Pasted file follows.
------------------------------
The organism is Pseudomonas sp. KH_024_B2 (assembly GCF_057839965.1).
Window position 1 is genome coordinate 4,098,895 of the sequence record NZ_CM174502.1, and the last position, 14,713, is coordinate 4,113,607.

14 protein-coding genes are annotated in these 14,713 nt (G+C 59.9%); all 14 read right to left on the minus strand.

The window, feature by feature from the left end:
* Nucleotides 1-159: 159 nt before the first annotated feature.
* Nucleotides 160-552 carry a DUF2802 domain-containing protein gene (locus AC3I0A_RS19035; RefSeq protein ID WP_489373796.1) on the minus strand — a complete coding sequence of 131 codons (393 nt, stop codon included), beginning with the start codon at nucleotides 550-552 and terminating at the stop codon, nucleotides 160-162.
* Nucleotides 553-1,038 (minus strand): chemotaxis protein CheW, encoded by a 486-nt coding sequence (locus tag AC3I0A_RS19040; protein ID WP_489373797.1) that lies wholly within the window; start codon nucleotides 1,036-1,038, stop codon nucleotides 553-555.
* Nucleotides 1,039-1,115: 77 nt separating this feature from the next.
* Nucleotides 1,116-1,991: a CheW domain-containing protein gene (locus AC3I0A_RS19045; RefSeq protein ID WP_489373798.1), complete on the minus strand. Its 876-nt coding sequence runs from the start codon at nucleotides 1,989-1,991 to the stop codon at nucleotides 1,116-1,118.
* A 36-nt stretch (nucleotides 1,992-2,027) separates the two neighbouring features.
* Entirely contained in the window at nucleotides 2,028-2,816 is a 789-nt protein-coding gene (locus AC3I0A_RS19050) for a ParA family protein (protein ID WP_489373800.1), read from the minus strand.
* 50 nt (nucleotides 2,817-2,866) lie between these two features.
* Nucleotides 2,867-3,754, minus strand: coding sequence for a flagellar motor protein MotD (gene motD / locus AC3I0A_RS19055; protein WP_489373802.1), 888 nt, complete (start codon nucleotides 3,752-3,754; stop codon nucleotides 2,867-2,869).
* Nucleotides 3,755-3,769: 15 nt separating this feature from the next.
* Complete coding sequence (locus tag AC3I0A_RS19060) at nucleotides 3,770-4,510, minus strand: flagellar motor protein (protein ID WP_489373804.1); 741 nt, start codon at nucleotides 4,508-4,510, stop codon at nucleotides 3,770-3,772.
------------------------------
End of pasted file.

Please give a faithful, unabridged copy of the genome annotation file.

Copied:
The organism is Pseudomonas sp. KH_024_B2 (assembly GCF_057839965.1).
Window position 1 is genome coordinate 4,098,895 of the sequence record NZ_CM174502.1, and the last position, 14,713, is coordinate 4,113,607.

14 protein-coding genes are annotated in these 14,713 nt (G+C 59.9%); all 14 read right to left on the minus strand.

The window, feature by feature from the left end:
* Nucleotides 1-159: 159 nt before the first annotated feature.
* Nucleotides 160-552 carry a DUF2802 domain-containing protein gene (locus AC3I0A_RS19035; RefSeq protein ID WP_489373796.1) on the minus strand — a complete coding sequence of 131 codons (393 nt, stop codon included), beginning with the start codon at nucleotides 550-552 and terminating at the stop codon, nucleotides 160-162.
* Nucleotides 553-1,038 (minus strand): chemotaxis protein CheW, encoded by a 486-nt coding sequence (locus tag AC3I0A_RS19040; protein ID WP_489373797.1) that lies wholly within the window; start codon nucleotides 1,036-1,038, stop codon nucleotides 553-555.
* Nucleotides 1,039-1,115: 77 nt separating this feature from the next.
* Nucleotides 1,116-1,991: a CheW domain-containing protein gene (locus AC3I0A_RS19045; RefSeq protein ID WP_489373798.1), complete on the minus strand. Its 876-nt coding sequence runs from the start codon at nucleotides 1,989-1,991 to the stop codon at nucleotides 1,116-1,118.
* A 36-nt stretch (nucleotides 1,992-2,027) separates the two neighbouring features.
* Entirely contained in the window at nucleotides 2,028-2,816 is a 789-nt protein-coding gene (locus AC3I0A_RS19050) for a ParA family protein (protein ID WP_489373800.1), read from the minus strand.
* 50 nt (nucleotides 2,817-2,866) lie between these two features.
* Nucleotides 2,867-3,754, minus strand: coding sequence for a flagellar motor protein MotD (gene motD / locus AC3I0A_RS19055; protein WP_489373802.1), 888 nt, complete (start codon nucleotides 3,752-3,754; stop codon nucleotides 2,867-2,869).
* Nucleotides 3,755-3,769: 15 nt separating this feature from the next.
* Complete coding sequence (locus tag AC3I0A_RS19060) at nucleotides 3,770-4,510, minus strand: flagellar motor protein (protein ID WP_489373804.1); 741 nt, start codon at nucleotides 4,508-4,510, stop codon at nucleotides 3,770-3,772.